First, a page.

Okay! Let me start by saying that I’m not Samantha Brown, Rick Steves, Rudy Maxa, or Andrew Zimmern, or Anthony Bourdain. However, I do my share of global travel, and I have a few tips that might help you prepare for your next international trip.
When traveling abroad, you must take many factors into consideration, including the flight, hotels, sightseeing, currency exchange rate, travel insurance, power adapters. I understand you cannot prepare for everything, but smart planning can help you have a terrific vacation or business trip – or both.
#1: Go to SeatGuru.com to Learn More About the Aircraft Layout
You are going to be in the air for a long time. The flight from Houston to Frankfurt is more than 10 hours long, and you can expect to be airborne about 14 hours from Newark to Beijing. Given the many hours you will be in the pressurized cabin, it’s recommended you find the best possible seat.
My recommendation is to navigate to SeatGuru.com, where their slogan is find the best seat before you fly. To find the type of aircraft you are flying, review your itinerary. With that information in hand, you can easily locate the seat map at SeatGuru.com, which labels seats as “Good Seat,” “Some Drawbacks,” “Poor Seat,” “Blocked Seat,” and will even display the lavatories. Of course, you want to sit as far away from the bathrooms as you can, especially on long flights. SeatGuru will also tell you which seats have power outlets.
#2: Call the Hotel to Confirm Wi-Fi Access
Most hotels today will offer Wi-Fi access, even the bed-and-breakfast locations. You can start by reviewing the hotel’s website, but don’t stop there. I make it a habit to call the hotel reservation agent to ask a few more questions:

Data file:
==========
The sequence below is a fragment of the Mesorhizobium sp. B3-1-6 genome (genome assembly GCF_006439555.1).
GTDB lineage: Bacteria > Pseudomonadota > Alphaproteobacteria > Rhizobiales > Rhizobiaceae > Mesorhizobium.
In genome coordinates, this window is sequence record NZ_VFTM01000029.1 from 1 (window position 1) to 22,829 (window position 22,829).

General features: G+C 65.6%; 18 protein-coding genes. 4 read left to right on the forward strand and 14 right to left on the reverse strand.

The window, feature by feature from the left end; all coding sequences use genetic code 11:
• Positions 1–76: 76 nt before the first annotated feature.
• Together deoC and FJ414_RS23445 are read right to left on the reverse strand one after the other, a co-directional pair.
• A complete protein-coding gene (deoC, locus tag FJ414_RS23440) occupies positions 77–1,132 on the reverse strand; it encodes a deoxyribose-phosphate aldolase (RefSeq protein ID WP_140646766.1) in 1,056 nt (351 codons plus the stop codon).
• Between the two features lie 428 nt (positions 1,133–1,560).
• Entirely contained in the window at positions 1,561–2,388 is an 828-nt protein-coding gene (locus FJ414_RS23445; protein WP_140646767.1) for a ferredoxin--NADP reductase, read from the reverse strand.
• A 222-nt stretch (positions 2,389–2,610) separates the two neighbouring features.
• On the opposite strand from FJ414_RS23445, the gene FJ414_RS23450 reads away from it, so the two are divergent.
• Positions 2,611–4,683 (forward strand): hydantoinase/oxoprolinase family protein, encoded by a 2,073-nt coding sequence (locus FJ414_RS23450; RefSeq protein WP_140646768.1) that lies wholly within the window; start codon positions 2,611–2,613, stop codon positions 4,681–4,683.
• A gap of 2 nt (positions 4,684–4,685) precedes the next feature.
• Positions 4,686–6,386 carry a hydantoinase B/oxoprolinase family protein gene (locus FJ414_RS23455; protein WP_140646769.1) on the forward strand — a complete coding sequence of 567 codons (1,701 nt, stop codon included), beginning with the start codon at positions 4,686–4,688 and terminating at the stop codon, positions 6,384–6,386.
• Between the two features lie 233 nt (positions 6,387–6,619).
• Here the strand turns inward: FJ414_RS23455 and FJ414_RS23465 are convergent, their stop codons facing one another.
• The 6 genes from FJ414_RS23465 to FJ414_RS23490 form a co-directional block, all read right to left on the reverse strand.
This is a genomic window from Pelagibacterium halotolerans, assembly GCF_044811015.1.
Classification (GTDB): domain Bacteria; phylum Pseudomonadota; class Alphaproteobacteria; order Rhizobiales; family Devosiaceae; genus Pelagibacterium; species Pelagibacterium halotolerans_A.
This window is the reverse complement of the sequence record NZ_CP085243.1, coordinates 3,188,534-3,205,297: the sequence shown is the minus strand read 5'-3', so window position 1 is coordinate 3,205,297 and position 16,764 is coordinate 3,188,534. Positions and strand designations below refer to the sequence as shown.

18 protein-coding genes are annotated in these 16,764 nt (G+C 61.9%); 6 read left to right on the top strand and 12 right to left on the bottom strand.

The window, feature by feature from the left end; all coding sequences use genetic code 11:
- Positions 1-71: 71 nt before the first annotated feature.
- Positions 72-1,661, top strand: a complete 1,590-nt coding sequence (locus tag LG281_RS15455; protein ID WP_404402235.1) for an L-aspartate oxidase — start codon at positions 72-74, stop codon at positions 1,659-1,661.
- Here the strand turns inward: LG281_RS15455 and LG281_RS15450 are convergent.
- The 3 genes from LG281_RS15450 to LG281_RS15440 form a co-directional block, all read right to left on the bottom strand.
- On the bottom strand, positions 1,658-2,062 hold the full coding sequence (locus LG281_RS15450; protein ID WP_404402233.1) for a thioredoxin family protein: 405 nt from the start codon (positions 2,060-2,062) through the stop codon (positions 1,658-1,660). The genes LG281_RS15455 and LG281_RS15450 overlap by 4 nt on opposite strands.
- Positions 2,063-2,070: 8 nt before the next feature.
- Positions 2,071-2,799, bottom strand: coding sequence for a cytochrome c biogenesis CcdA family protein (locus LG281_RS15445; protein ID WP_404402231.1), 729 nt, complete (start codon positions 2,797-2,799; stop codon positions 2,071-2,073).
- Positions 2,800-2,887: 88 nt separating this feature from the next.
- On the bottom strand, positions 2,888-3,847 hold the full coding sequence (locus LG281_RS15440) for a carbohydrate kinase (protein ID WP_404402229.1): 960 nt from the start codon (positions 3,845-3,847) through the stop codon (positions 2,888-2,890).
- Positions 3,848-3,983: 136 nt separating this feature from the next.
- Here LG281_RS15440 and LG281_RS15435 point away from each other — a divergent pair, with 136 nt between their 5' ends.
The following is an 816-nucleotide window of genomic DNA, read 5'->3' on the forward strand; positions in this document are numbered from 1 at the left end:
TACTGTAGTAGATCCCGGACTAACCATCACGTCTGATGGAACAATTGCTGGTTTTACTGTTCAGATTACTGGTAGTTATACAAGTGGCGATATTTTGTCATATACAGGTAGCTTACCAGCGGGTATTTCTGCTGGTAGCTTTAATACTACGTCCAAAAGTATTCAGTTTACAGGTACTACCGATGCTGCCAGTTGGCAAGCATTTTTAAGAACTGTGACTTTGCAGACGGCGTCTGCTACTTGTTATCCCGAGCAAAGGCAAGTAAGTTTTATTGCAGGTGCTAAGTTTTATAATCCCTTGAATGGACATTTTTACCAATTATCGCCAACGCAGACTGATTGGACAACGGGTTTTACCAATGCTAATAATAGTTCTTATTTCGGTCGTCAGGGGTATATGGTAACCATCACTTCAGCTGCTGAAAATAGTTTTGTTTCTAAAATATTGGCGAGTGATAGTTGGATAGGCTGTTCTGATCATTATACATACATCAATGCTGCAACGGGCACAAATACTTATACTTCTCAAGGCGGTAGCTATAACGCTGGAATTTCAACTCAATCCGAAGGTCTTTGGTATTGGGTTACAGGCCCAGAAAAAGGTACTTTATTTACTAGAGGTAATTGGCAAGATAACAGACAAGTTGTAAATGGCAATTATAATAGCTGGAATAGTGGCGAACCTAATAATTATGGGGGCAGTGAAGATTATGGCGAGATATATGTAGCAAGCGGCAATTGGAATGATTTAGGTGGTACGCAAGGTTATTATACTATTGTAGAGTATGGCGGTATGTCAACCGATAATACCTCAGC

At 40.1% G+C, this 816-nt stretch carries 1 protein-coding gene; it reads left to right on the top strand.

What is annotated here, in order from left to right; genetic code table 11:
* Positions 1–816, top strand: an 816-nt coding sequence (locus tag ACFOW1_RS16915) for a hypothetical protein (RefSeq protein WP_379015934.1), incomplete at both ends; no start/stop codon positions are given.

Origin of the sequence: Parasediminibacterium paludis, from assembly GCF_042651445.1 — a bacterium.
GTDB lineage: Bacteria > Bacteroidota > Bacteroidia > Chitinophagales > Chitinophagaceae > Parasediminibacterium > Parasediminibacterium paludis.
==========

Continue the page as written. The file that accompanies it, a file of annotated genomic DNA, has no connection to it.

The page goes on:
- “Do I have access in my room or just in the lobby”?
- “Do I pay additional for the internet access?”
- “Is it Wi-Fi, or do I need to connect with an Ethernet cable?”
Avoid assuming that a Five Star hotel will have internet access. I’ve learned this lesson the hard way.
#3: Consider the Global Entry Program
Those of you traveling abroad have seen travelers quickly moving through customs. They are using the Global Entry kiosks from the U.S. Customs and Border Protection (CBP). I signed-up for this program in 2010, and it saves me a ton of time when going through customs. The application is somewhat rigorous in the sense that an extensive background check is conducted, and applicants pay a fee of $100. However, the savings in time easily justify the one-time expense.
As part of the Global Entry program, you will be interviewed by a customs official at one of their designated locations. The process is painless, but some people may consider this practice an invasion of privacy. If you have any criminal offenses on your record, such as a “Failure to Appear” for a traffic violation, your application will be denied. For more information, go here: http://www.globalentry.gov/
Plan, Plan, and Plan
Spend as much as time as possible reviewing the activities for your trip. Make sure that you make a copy of your passport, call your bank to let them know the countries you are visiting, bring extra batteries, and ask the hotel representative about the local transportation system. While these tips seem obvious, failing to plan for them can lead to avoidable problems.
When you plan right, you will have the peace of mind to let loose and have an awesome trip.